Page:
All across the country this week, managers such as Ambassador Orange manager and owner Renee Cullis have been forced to lay off workers in their thousands as Australia moves to shut down hospitality businesses due to coronavirus.
It's resulted in thousands having their first experience with Centrelink, which has had payments and benefits increased but also forced those without jobs to stand in queues - virtual or physical - for hours on end.
Mrs Cullis was one of the thousands of business owners across the country who had to sit down with 16 casual staff and tell them they would lose their jobs.
"It was horrible, it the worst day of our lives having to do it," Mrs Cullis said of the lay-offs.
"A lot of our workers have younger families or are in that older age group who rely on it and it was just awful [for us and for them]."
"We'd kept them up to date with everything which was going on and kept them in the loop, I think they understood."
She said while there'd been a small group of miners staying in accommodation across the city, smaller venues would be hit even harder, and Mrs Cullis feared the worst was still to come.
"At the moment we still have two full time staff but will have to explore them going on annual leave in the next few weeks," she said.
"It's really, really scary."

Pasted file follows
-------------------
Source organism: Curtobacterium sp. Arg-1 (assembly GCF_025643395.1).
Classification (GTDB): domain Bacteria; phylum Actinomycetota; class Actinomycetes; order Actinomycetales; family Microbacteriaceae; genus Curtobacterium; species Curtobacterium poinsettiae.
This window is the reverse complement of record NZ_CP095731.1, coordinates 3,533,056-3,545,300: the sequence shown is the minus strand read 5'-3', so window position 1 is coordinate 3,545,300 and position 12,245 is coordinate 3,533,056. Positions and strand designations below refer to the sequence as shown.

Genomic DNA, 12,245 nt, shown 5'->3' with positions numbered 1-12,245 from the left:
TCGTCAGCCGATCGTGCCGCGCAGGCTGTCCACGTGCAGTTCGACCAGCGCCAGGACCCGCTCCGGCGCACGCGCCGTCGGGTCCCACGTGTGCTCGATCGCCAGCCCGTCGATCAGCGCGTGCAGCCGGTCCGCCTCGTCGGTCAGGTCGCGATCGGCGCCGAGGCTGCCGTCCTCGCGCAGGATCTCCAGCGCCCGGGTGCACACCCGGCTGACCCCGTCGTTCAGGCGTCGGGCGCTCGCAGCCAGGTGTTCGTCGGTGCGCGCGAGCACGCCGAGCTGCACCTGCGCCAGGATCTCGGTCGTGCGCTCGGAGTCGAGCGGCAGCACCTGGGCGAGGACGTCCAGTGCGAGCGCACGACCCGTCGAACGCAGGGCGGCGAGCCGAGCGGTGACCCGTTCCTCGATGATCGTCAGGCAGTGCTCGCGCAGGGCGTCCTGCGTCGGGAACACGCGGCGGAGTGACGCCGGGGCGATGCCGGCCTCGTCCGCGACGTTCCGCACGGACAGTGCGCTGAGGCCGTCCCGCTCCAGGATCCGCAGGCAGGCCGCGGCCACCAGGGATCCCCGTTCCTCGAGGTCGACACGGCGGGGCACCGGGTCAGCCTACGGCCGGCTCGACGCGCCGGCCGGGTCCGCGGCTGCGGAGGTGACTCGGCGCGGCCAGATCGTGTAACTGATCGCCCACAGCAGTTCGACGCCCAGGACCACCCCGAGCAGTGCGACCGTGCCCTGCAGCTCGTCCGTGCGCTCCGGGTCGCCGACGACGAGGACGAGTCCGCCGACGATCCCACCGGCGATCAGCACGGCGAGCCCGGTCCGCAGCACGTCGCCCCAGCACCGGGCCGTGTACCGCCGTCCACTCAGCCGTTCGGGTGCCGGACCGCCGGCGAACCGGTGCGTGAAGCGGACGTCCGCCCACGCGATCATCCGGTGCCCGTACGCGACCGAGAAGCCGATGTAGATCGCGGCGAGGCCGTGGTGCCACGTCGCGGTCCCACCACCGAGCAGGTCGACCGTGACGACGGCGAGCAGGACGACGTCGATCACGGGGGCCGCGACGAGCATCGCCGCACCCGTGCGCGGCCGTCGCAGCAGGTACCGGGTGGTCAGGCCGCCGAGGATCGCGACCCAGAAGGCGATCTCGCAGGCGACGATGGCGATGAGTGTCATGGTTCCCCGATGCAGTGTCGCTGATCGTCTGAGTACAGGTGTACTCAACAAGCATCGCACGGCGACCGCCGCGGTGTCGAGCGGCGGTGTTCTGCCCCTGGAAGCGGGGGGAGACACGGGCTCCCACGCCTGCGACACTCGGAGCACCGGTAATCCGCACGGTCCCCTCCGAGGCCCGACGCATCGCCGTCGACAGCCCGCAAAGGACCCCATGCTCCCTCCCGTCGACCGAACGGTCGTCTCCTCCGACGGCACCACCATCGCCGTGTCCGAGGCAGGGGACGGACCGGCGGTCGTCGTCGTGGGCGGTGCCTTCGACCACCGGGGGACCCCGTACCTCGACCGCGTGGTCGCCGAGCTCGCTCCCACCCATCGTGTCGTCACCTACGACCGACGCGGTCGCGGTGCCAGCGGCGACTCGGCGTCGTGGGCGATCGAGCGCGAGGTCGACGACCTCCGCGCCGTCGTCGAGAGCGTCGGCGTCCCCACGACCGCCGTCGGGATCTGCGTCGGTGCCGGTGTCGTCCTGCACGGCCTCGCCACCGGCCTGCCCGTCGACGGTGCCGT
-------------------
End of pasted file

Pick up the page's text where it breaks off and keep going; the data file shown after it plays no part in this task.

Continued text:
It's been a massive upheaval for workers across the country, with some estimates of over 80,000 across the country losing their jobs on Monday alone.
Kate Bowyer is in the process of registering for the jobseeker allowance at Centrelink after she was stood down from her job in Orange's hospitality sector.
Ms Bowyer, who will still have a job to go back to in the future, said the Centrelink process has been difficult.
"The Centrelink online application is the most frustrating eight hours I've ever spent behind a computer, and I still haven't finished it," Ms Bowyer said.
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"It should take 30 minutes."
Tony Rhead was another who lost a hospitality job, with the bartender at Duntryleague finding out just as he flew back into the country from New Zealand.
While his job loss hadn't left him in dire straits, he hoped those who needed it were given a leg-up quickly.
"For those people with families and dependants, it's critical they get the support they need as soon as possible," he said.
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